Archive for March 29th, 2008


Immigrant Song

Here’s an update on my last post. This Marine finally got his citizenship, and just days after I wrote about it. I assume that the timing is not a coincidence. Well, CNN’s coverage may have helped too…

Anyway, since I started writing about immigration, I might as well go all out today. I figure, hey, why not talk it? After all, this barely examined topic has never been the subject of much discussion. So I guess it’s up to me. Here goes:

When it comes to immigration, I’m for it.

That simple sentence is adequate to provoke death threats in certain parts of the country, and I could just leave my thoughts at that. However, I have a reason for taunting a squadron of Minutemen vigilantes to show up at my front door.

No, it’s not that we’re going to solve the immigration problem within the confines of this blog (although that would be most cool). Rather, I’m hoping for basic acknowledgement of the complexity of this issue, which I admit might be a bit much to ask in a political atmosphere where everybody is either a gun-toting racist or a freeloading parasite, according to whom you listen to.

As I understand it, people who take a hard line claim that illegal immigration is unfair to those who applied legally. Now, I’m sure that it’s frustrating on the principle of the thing, but has anyone ever been denied citizenship because a Mexican got here first?

I’ve also heard that that undocumented workers cost taxpayers too much and drive up crime.  But in actuality, many studies say these workers have a net positive impact on the economy, and I’ve never seen a convincing statistic on skyrocketing crime rates among illegals that wasn’t eventually refuted on

Finally, we’ve heard that a path to citizenship for undocumented workers only encourages others to come here illegally, or that such an approach is amnesty. But my understanding is that amnesty means a clean slate; every proposal I’ve seen involves paying a hefty fine. And do these individuals really need any more encouragement? They’re already leaving their families, ditching their homeland, and risking death for a shot at a job at Wal-Mart.

Again, people who are concerned about illegal immigration are not all redneck jingoists. No doubt, most are sincere and principled individuals.

But a Hispanic has to ask, would some of these people feel as passionately about this issue if the undocumented were illegal whites? And then there is the hypocrisy of those well-off Americans who advocate for the removal of every illegal. They must recognize that these same workers “make their masters-of-the-universe lifestyles possible” (in the words of Mike Davis in his book City of Quartz).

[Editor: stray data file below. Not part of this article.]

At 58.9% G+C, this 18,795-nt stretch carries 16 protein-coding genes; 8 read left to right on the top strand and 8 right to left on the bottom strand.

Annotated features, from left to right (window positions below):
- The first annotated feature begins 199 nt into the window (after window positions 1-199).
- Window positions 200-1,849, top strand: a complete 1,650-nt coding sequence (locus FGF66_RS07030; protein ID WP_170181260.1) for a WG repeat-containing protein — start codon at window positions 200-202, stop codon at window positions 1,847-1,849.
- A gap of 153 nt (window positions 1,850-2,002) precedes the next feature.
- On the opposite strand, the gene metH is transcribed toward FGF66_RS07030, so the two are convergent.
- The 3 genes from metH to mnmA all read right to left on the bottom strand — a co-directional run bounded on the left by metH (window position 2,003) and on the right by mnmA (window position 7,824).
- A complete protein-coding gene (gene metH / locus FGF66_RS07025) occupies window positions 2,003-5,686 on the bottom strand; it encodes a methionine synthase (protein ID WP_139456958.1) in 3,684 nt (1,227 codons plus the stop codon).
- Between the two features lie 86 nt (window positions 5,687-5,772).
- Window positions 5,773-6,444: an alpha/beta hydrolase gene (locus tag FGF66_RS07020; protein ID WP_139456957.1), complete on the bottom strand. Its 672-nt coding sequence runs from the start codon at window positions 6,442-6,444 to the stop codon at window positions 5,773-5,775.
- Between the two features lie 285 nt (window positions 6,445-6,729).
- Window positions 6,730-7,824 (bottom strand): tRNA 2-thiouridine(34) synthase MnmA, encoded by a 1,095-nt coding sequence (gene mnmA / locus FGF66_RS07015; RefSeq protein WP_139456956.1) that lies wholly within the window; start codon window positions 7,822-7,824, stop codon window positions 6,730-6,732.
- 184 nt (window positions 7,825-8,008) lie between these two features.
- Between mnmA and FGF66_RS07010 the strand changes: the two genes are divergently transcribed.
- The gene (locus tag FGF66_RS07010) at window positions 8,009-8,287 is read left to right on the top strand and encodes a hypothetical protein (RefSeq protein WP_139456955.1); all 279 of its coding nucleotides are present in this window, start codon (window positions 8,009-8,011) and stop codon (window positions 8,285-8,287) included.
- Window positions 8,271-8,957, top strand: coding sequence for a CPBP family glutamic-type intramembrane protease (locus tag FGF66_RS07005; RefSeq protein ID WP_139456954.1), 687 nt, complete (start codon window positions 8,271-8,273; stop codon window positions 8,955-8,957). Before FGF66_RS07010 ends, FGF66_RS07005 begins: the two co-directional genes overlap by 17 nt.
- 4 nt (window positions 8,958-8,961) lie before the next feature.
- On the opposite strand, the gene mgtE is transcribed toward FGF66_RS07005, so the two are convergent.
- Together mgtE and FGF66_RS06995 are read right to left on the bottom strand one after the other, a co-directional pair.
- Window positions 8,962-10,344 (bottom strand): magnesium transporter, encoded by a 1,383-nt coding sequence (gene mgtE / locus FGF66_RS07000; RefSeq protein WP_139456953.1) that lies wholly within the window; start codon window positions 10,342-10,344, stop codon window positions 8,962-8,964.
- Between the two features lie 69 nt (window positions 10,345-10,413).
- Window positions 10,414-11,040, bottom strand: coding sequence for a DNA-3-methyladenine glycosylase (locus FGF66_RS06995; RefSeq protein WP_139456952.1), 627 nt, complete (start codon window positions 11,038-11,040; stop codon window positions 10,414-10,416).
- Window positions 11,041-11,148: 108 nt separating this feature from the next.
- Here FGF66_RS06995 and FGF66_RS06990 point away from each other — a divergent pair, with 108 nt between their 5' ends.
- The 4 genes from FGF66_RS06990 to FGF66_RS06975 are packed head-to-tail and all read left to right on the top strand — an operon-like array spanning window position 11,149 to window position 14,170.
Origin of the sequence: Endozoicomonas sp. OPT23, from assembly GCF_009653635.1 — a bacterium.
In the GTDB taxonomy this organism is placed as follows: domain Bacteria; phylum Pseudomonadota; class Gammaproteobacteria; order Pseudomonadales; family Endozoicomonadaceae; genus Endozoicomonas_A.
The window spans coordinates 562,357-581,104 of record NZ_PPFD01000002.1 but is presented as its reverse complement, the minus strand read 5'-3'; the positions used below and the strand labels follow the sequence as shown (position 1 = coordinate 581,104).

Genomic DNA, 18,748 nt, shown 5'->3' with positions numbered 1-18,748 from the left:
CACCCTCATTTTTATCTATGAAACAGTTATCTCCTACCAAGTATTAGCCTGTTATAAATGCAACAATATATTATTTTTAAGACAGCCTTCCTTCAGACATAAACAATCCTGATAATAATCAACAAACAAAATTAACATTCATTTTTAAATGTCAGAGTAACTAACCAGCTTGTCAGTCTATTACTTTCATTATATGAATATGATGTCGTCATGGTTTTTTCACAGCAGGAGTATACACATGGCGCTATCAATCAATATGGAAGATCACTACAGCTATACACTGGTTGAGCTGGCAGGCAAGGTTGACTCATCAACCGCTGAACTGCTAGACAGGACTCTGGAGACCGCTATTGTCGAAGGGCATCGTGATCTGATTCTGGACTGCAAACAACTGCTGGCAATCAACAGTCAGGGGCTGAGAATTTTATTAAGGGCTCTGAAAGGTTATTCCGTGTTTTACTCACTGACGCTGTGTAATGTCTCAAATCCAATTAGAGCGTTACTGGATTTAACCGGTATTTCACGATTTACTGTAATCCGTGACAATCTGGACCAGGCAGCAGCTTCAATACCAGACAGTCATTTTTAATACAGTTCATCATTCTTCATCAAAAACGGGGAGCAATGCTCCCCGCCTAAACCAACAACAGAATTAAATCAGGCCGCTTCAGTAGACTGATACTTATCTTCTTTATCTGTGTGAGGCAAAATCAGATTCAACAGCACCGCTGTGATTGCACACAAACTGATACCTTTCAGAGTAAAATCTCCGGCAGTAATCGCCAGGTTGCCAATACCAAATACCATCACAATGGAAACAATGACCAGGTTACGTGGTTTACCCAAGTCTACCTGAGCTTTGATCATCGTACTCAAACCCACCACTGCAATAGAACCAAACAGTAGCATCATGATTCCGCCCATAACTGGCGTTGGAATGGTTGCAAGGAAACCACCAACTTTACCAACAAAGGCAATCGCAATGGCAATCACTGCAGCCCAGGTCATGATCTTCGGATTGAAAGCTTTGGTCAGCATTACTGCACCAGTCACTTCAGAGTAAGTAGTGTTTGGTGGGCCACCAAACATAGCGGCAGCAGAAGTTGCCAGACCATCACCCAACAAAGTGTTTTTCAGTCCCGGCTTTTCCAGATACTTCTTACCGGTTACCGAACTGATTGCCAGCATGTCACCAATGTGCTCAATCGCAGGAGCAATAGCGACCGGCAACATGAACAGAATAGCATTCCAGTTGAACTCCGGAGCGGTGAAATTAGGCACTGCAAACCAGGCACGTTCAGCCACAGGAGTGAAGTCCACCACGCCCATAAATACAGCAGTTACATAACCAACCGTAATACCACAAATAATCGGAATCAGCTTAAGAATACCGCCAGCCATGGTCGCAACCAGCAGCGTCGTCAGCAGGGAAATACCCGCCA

To be fair, people who push for a more open immigration policy have their own issues to confront. While it’s true that we can’t deport every undocumented worker, does this logically follow that we just stop trying to police the border? And while it’s also true that undocumented workers tend to do jobs other Americans won’t take, are they driving down wages and therefore, undercutting a decent wage for citizens?

We’ve heard that it would be an economic disaster to kick out every illegal, and that the cultural impact of recent immigrants is vital. Yes, but does that mean we just let in anyone at any time?

You see the contradictions and issues between these polarizing stances. But few people can even acknowledge that this bedevils simplistic answers. Perhaps it’s because, as so many have noted, illegal immigrants are a very effective boogyman, especially in an election year. Maybe accepting the fact that no solution is perfect, and none is likely to be implemented any time soon, is the first step toward resolving this mess.

I’ll be upfront about my bias. I was fortunate enough to be born in America. This is not an accomplishment, which is what too many people think. Rather, it is just good luck.

Like many Americans, I have relatives who emigrated here within the past generation. Most of them came here legally. Some of them did not. In subsequent posts, I’ll talk more about them and how they have contributed to this country.


March 2008
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